Assembly to Examine Election Problems Before Making Decision on Validity
Voter disenfranchisement has ACLU calling for independent counsel
ANCHORAGE - It’s been more than a week since what some have called the city's worst election, and with some voters still upset, a candidate still not conceding, and ballots still being counted there have been calls to do everything from appointing a special counsel to having a special election – a decision that falls into the hands of Anchorage Assembly.
It's a decision that the assembly is carefully considering, because no matter what side you are on or how you voted, one thing is certain: Last week's ballot problems left some voters out in the cold.
Even though it was business as usual in assembly chambers Tuesday night, last week's election and the baggage it left behind clearly weighed on people's minds.
“I believe the code should clarify a responsibility to voters and explicitly say they will not be turned away,” said Assembly Chair Debbie Ossiander.
The ACLU of Alaska is calling it voter disenfranchisement and say no one is investigating exactly how many people weren’t able to vote or why the election happened the way it did.
“Was it 50, was it 500, was it 5,000? We don't know,” said AKCLU Executive Director Jeffrey Mittman.
In a press conference on Tuesday, Mittman showed signed affidaviits from precincts all over town from voters who claim disenfranchisement. He says the solution is appointing a special counsel to figure out exactly what happened.
But municipal attorney Dennis Wheeler says it's too soon to decide right now. “It’s sort of like calling for autopsy when you don't have a body.”
Wheeler says the clerk's office and the Elections Commission still need to compile data, run ballots and look over information on who couldn't vote. Then, he says, the assembly will have all the facts to make a fair decision.
“People are going to want to know what we are going to do to make sure that this doesn't happen again,” said Wheeler. “The question for the assembly in this process is… when there have been mistakes and errors and there's a high level of frustration, what is the right thing to do?”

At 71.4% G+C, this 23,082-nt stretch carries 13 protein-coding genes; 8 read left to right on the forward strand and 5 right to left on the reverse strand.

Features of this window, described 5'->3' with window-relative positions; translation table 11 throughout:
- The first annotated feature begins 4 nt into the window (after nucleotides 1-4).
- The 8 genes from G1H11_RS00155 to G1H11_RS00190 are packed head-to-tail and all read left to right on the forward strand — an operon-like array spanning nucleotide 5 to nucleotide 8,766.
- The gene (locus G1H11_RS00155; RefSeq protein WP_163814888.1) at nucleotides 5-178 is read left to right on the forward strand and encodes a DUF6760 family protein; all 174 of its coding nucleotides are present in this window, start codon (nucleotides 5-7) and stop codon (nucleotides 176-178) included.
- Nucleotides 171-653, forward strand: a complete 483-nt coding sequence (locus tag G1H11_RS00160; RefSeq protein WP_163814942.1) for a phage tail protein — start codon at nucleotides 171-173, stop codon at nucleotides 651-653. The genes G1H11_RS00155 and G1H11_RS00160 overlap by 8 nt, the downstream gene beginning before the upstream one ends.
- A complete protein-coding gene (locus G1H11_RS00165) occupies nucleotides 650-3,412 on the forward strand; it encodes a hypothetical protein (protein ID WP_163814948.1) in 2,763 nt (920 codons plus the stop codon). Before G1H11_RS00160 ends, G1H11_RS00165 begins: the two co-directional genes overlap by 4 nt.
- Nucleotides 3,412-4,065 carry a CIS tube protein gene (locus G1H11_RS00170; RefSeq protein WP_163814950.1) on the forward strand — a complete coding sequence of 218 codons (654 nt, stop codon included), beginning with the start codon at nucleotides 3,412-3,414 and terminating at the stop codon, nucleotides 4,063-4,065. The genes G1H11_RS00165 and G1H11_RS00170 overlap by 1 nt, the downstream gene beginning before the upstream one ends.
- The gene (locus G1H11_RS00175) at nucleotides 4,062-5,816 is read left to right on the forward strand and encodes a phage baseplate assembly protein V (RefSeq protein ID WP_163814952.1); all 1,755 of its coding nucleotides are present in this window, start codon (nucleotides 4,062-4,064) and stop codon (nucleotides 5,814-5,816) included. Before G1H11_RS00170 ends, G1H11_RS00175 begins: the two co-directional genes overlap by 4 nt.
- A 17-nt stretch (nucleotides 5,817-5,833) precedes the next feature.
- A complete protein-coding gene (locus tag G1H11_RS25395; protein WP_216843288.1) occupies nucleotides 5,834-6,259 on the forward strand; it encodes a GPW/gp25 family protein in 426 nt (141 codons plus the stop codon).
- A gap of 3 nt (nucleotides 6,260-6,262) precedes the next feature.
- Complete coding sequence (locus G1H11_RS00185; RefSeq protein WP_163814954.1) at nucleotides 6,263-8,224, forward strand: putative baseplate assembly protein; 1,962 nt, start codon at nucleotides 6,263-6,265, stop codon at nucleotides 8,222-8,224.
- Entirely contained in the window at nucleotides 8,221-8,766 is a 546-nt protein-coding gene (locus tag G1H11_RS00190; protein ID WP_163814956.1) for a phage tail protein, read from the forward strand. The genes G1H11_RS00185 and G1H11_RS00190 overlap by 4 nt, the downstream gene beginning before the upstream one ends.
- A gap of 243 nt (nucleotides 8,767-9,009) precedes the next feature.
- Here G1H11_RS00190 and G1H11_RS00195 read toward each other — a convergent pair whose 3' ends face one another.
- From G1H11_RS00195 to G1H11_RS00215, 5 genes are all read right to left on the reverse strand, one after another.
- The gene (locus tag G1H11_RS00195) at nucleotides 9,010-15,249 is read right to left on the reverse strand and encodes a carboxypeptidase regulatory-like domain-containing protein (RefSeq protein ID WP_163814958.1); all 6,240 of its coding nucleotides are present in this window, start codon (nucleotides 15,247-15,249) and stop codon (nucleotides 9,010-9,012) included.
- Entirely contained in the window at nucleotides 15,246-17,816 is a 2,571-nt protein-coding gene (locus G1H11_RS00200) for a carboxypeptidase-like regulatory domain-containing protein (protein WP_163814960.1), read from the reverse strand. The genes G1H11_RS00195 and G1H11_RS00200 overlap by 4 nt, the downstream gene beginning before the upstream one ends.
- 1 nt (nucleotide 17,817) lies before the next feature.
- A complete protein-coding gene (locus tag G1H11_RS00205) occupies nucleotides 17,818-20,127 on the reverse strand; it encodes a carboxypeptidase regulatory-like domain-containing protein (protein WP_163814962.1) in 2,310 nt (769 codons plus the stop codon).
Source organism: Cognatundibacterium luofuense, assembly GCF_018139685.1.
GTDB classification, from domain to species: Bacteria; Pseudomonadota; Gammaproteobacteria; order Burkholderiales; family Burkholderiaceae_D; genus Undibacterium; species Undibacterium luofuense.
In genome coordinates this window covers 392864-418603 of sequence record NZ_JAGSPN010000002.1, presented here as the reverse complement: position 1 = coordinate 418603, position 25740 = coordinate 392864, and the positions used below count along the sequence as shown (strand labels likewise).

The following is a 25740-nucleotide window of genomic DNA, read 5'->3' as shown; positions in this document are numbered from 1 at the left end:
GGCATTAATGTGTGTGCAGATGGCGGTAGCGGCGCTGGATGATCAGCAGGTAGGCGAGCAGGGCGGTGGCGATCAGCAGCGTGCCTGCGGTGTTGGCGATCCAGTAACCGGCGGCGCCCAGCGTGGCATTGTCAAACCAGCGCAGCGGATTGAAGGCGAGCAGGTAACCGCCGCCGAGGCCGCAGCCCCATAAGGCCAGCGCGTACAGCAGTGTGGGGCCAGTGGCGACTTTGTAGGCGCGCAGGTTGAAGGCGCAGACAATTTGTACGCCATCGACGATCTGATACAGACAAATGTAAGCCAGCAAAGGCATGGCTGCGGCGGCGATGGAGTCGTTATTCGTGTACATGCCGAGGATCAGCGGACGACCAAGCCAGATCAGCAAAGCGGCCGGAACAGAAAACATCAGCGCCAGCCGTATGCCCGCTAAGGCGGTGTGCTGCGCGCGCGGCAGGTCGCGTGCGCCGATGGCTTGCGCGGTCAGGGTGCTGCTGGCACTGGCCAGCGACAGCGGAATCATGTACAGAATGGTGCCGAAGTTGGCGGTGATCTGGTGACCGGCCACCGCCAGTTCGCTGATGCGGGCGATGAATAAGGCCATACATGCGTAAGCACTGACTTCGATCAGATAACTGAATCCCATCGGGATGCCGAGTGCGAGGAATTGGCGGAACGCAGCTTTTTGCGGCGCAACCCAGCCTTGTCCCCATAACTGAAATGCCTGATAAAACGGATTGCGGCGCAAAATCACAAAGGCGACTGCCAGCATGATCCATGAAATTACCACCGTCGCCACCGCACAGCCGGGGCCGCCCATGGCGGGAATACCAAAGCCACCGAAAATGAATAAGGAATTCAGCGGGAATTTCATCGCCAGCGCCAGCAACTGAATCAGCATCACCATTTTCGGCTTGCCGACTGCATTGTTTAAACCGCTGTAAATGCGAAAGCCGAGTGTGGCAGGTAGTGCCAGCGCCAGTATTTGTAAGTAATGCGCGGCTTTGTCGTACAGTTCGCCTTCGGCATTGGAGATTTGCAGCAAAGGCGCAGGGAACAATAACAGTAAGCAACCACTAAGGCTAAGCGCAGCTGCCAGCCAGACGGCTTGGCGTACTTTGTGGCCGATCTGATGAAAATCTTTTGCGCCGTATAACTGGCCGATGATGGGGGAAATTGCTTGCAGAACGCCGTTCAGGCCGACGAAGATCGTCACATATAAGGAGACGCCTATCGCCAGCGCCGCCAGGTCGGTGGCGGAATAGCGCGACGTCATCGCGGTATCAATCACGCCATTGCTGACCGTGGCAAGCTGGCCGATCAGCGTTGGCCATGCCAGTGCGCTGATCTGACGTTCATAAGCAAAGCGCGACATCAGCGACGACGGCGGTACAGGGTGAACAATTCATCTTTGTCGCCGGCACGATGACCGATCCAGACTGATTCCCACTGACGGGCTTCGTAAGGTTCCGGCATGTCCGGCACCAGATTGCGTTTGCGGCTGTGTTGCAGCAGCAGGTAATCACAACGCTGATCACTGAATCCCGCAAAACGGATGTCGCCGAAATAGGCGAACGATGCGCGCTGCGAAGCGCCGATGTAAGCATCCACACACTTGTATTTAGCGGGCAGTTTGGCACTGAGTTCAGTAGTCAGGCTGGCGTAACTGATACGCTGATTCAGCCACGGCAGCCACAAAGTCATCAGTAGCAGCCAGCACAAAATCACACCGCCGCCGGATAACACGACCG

And that's why mayoral candidate Paul Honeman says he's not conceding the race. “Not exactly; there [are] still a lot of questions out there,” said Honeman. “I believe the voters were disenfranchised. We have certainly seen enough in emails; I have heard a lot of comments everywhere I go. In the end it doesn't matter about the results it matters more that the process was as flawless as possible.”
During Tuesday's assembly meeting Ossiander apologized to voters, potential voters, and election workers for what they had to deal with in terms of ballot problems this year. She says she doesn't believe the election should be certified until they are satisfied about what happened and what its impact was, which is why she is calling a special work session Friday at noon at City Hall.
In the meantime Municipal Clerk Barbara Gruenstein says they are counting envelopes and qualifying questioned voters. On Friday the Election Commission will decide which votes are valid, and then the counting of votes will happen. There’s no word on how long that will take.